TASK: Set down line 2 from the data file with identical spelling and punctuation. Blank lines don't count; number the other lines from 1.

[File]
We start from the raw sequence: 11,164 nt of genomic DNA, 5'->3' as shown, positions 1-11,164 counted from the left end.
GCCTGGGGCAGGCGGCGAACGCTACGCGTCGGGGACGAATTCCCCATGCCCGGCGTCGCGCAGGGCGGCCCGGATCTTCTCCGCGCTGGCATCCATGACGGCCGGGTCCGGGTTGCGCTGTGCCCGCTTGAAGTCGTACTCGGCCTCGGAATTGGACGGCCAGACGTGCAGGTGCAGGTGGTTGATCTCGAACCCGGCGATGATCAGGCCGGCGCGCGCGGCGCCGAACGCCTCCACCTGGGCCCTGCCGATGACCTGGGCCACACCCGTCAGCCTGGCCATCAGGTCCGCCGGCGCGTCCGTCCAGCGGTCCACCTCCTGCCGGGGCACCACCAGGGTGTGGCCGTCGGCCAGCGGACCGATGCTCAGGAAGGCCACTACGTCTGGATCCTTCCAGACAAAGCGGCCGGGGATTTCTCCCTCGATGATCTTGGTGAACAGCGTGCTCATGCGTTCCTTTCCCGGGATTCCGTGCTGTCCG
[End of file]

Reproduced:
GCCTGGGGCAGGCGGCGAACGCTACGCGTCGGGGACGAATTCCCCATGCCCGGCGTCGCGCAGGGCGGCCCGGATCTTCTCCGCGCTGGCATCCATGACGGCCGGGTCCGGGTTGCGCTGTGCCCGCTTGAAGTCGTACTCGGCCTCGGAATTGGACGGCCAGACGTGCAGGTGCAGGTGGTTGATCTCGAACCCGGCGATGATCAGGCCGGCGCGCGCGGCGCCGAACGCCTCCACCTGGGCCCTGCCGATGACCTGGGCCACACCCGTCAGCCTGGCCATCAGGTCCGCCGGCGCGTCCGTCCAGCGGTCCACCTCCTGCCGGGGCACCACCAGGGTGTGGCCGTCGGCCAGCGGACCGATGCTCAGGAAGGCCACTACGTCTGGATCCTTCCAGACAAAGCGGCCGGGGATTTCTCCCTCGATGATCTTGGTGAACAGCGTGCTCATGCGTTCCTTTCCCGGGATTCCGTGCTGTCCG